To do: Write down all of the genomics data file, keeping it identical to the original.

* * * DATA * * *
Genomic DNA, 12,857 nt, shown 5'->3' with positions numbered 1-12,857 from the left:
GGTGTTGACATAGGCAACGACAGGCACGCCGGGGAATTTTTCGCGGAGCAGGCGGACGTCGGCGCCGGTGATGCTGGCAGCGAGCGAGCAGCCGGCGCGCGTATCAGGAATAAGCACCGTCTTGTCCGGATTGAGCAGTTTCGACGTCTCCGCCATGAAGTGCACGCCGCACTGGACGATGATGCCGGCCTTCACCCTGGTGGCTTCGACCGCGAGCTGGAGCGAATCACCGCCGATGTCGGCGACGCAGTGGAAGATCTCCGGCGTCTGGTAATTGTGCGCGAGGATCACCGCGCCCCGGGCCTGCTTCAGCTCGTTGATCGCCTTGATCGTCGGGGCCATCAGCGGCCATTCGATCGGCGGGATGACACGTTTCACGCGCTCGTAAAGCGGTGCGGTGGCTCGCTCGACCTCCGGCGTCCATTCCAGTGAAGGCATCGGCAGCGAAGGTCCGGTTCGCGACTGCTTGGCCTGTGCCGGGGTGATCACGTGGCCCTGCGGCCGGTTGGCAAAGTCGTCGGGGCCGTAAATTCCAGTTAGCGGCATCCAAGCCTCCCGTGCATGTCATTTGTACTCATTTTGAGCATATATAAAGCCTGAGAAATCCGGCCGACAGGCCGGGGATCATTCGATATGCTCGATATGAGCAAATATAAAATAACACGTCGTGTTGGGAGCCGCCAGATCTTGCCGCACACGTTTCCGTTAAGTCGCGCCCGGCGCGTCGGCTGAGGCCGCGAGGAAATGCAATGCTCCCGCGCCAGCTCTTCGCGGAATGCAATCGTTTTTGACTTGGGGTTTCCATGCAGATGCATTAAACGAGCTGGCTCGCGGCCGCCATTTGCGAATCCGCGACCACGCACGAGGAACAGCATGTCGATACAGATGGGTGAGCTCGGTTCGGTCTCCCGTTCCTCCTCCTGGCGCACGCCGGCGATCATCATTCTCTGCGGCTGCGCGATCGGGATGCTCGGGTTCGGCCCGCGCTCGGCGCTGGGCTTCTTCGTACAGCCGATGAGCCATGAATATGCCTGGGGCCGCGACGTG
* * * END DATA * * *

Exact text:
Genomic DNA, 12,857 nt, shown 5'->3' with positions numbered 1-12,857 from the left:
GGTGTTGACATAGGCAACGACAGGCACGCCGGGGAATTTTTCGCGGAGCAGGCGGACGTCGGCGCCGGTGATGCTGGCAGCGAGCGAGCAGCCGGCGCGCGTATCAGGAATAAGCACCGTCTTGTCCGGATTGAGCAGTTTCGACGTCTCCGCCATGAAGTGCACGCCGCACTGGACGATGATGCCGGCCTTCACCCTGGTGGCTTCGACCGCGAGCTGGAGCGAATCACCGCCGATGTCGGCGACGCAGTGGAAGATCTCCGGCGTCTGGTAATTGTGCGCGAGGATCACCGCGCCCCGGGCCTGCTTCAGCTCGTTGATCGCCTTGATCGTCGGGGCCATCAGCGGCCATTCGATCGGCGGGATGACACGTTTCACGCGCTCGTAAAGCGGTGCGGTGGCTCGCTCGACCTCCGGCGTCCATTCCAGTGAAGGCATCGGCAGCGAAGGTCCGGTTCGCGACTGCTTGGCCTGTGCCGGGGTGATCACGTGGCCCTGCGGCCGGTTGGCAAAGTCGTCGGGGCCGTAAATTCCAGTTAGCGGCATCCAAGCCTCCCGTGCATGTCATTTGTACTCATTTTGAGCATATATAAAGCCTGAGAAATCCGGCCGACAGGCCGGGGATCATTCGATATGCTCGATATGAGCAAATATAAAATAACACGTCGTGTTGGGAGCCGCCAGATCTTGCCGCACACGTTTCCGTTAAGTCGCGCCCGGCGCGTCGGCTGAGGCCGCGAGGAAATGCAATGCTCCCGCGCCAGCTCTTCGCGGAATGCAATCGTTTTTGACTTGGGGTTTCCATGCAGATGCATTAAACGAGCTGGCTCGCGGCCGCCATTTGCGAATCCGCGACCACGCACGAGGAACAGCATGTCGATACAGATGGGTGAGCTCGGTTCGGTCTCCCGTTCCTCCTCCTGGCGCACGCCGGCGATCATCATTCTCTGCGGCTGCGCGATCGGGATGCTCGGGTTCGGCCCGCGCTCGGCGCTGGGCTTCTTCGTACAGCCGATGAGCCATGAATATGCCTGGGGCCGCGACGTG